Tales from Firozsha Baag Rohinton Mistry
Indian-born Canadian short-story writer and novelist.
The following entry presents criticism on Mistry's short story collection Tales from Firozsha Baag (1987) from 1989 through 2001.
Published in 1987, Tales from Firozsha Baag is a collection of eleven interrelated stories that explore the lives of several residents in a Bombay apartment complex. In the volume, Mistry particularly focuses on the Parsi, or Parsee, community, a small religious minority that traces its roots to Zorostrianism and ancient Persia. By examining the Parsi culture through a combination of sympathy and criticism, Mistry analyzes the conflicts that arise among Parsi individuals both in Indian society, where they are often excluded by the predominant Hindu and Muslim populations, and in Western nations.
Plot and Major Characters
Tales from Firozsha Baag chronicles the experiences of the residents of a Bombay apartment complex known as Firozsha Baag. In “The Exercisers,” the young protagonist defies his parents and their spiritual advisor by dating a woman who is not a Parsi, while Dualat of “Condolence Visit” shocks her neighbors by departing from religious custom and refusing to mourn her husband according to Parsi tradition. To suggest each character's mental anguish, Mistry incorporates elements of mysticism and surrealism in his stories: the lonely Parsi maid of “The Ghost of Firozsha Baag” has a sexual relationship with a spirit, while a mentally unbalanced woman imprisons her neighbor's child in a bird cage in “The Paying Guests.” A few stories in the volume explore the immigrant experience. In the final story of the collection, “Swimming Lessons,” one of the children mentioned in an earlier story, Kersi, has grown up and emigrated to Canada. A budding writer, he has written a book of stories about his childhood in Firozsha Baag. When he sends his book back home, his parents are upset by his perspective on Indian life and worry that he is not happy in Canada. In fact, Kersi is lonely, reminiscing about his childhood, and having sexual fantasies about the women taking swimming lessons with him at an indoor pool.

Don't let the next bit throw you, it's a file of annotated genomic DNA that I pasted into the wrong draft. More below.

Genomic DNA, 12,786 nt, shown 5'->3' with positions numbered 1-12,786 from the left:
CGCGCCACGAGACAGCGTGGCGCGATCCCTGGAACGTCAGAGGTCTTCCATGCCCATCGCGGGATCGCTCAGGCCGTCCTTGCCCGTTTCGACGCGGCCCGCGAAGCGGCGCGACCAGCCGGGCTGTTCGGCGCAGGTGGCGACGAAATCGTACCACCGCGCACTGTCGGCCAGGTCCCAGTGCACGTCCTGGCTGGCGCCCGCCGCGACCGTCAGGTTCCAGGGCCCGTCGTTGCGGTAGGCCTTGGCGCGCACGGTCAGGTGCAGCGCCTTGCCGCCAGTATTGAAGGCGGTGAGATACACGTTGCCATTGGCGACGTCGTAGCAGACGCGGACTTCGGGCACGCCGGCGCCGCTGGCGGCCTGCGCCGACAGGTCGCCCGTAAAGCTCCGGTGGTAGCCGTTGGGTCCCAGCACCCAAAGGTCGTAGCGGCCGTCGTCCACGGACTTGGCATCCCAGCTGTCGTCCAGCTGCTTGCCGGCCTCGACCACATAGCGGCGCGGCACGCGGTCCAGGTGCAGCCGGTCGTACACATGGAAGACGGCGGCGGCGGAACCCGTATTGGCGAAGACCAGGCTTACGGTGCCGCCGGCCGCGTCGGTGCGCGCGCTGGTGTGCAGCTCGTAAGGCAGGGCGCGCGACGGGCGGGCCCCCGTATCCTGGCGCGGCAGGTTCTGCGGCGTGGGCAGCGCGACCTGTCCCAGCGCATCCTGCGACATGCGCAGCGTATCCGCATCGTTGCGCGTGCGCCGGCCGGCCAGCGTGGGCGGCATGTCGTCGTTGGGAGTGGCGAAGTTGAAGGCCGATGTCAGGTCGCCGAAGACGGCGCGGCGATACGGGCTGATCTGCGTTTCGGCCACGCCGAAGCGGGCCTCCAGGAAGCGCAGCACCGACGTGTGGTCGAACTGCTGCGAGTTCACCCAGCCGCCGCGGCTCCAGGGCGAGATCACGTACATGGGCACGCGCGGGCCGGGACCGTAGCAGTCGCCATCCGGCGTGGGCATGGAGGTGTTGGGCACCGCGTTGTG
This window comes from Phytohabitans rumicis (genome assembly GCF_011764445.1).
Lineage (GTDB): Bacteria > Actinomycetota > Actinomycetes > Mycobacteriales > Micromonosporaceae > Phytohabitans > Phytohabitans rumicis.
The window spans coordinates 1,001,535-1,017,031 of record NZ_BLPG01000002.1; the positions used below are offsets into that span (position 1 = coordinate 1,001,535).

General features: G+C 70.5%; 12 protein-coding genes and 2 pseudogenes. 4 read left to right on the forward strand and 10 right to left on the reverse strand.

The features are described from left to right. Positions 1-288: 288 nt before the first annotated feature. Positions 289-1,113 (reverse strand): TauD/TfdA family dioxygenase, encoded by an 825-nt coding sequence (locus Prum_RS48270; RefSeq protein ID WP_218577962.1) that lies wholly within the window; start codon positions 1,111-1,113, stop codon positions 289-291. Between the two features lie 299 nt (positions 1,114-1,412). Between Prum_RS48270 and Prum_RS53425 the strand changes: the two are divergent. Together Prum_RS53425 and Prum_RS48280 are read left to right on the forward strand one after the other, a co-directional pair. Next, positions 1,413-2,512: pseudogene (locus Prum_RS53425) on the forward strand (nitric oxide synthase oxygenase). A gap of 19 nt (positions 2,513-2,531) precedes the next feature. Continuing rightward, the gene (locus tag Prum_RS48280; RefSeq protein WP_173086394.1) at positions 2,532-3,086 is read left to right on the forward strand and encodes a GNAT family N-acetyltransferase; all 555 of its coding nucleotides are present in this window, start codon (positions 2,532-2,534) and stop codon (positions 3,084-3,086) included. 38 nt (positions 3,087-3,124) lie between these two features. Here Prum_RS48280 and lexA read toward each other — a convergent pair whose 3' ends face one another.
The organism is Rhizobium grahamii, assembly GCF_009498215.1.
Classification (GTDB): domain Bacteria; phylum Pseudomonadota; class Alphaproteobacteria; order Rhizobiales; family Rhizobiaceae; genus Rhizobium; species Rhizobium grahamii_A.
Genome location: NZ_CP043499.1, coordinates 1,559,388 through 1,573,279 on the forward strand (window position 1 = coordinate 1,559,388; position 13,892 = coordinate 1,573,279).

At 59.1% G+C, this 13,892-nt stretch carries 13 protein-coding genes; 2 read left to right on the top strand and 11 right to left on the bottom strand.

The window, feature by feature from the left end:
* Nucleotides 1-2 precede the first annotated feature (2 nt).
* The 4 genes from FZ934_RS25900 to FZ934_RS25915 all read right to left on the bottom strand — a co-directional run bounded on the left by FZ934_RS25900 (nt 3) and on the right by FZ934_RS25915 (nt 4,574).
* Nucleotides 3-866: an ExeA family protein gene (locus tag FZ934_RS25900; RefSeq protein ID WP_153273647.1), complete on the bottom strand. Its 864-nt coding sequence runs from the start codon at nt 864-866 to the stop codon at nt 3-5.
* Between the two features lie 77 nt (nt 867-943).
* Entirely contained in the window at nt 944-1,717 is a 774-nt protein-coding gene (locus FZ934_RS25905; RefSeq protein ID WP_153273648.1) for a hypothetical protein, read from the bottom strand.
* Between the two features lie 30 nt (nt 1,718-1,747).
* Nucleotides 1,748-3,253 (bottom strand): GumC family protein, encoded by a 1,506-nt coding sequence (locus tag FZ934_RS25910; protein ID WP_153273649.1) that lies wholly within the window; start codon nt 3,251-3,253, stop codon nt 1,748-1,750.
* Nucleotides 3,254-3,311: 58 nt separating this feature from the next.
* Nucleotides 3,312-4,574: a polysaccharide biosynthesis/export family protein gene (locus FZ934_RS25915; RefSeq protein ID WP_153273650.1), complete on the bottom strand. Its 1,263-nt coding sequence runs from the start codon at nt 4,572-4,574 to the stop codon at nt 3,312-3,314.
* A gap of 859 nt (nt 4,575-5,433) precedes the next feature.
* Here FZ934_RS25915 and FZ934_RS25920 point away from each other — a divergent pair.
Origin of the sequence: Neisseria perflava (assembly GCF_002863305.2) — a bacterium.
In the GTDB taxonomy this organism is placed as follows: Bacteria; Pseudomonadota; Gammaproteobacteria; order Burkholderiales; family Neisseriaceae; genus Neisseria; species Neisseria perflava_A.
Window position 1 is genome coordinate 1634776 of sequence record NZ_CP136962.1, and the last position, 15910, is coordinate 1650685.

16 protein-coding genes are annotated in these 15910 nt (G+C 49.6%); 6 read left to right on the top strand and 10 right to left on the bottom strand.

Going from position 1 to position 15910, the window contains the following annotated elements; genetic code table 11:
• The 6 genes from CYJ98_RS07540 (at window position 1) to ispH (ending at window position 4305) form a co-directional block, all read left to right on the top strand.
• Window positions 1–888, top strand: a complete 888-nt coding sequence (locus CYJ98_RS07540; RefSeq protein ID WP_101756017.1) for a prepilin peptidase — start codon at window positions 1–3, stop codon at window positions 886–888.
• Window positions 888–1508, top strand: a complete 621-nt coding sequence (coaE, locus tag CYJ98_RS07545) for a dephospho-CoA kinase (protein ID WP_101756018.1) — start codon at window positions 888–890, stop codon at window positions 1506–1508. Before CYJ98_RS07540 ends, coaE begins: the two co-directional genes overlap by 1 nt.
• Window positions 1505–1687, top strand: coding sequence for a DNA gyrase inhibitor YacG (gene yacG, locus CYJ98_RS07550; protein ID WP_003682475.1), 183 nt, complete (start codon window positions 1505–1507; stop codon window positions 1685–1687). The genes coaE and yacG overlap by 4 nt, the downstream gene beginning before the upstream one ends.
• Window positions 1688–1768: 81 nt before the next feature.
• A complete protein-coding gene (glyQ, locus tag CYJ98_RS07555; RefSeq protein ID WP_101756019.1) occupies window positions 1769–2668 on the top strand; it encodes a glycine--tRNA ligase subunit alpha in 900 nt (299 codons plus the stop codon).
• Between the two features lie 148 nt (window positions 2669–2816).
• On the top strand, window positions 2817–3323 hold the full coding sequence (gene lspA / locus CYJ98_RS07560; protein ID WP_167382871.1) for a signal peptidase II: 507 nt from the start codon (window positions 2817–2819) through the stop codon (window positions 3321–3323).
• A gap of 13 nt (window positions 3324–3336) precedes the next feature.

Tales from Firozsha Baag largely focuses on the cultural identity and challenges of faith experienced by the residents of Firozsha Baag. Several characters in the collection reject Parsi tradition and embrace secular, more modern customs, as in “The Exercisers” and “The Condolence Visit.” Others struggle to maintain their faith in light of religious doubt and other formidable challenges. In this way Mistry explores a community torn between the old ways and the new. He also illuminates the relationship between the sexes, which is often determined by religious and cultural conventions. In stories such as “Auspicious Occasions,” women are relegated to subordinate roles in relationships and are forced to sacrifice their own autonomy and ambitions in favor of societal approval and harmonious familial relationships. Alienation is...
(The entire section is 711 words.)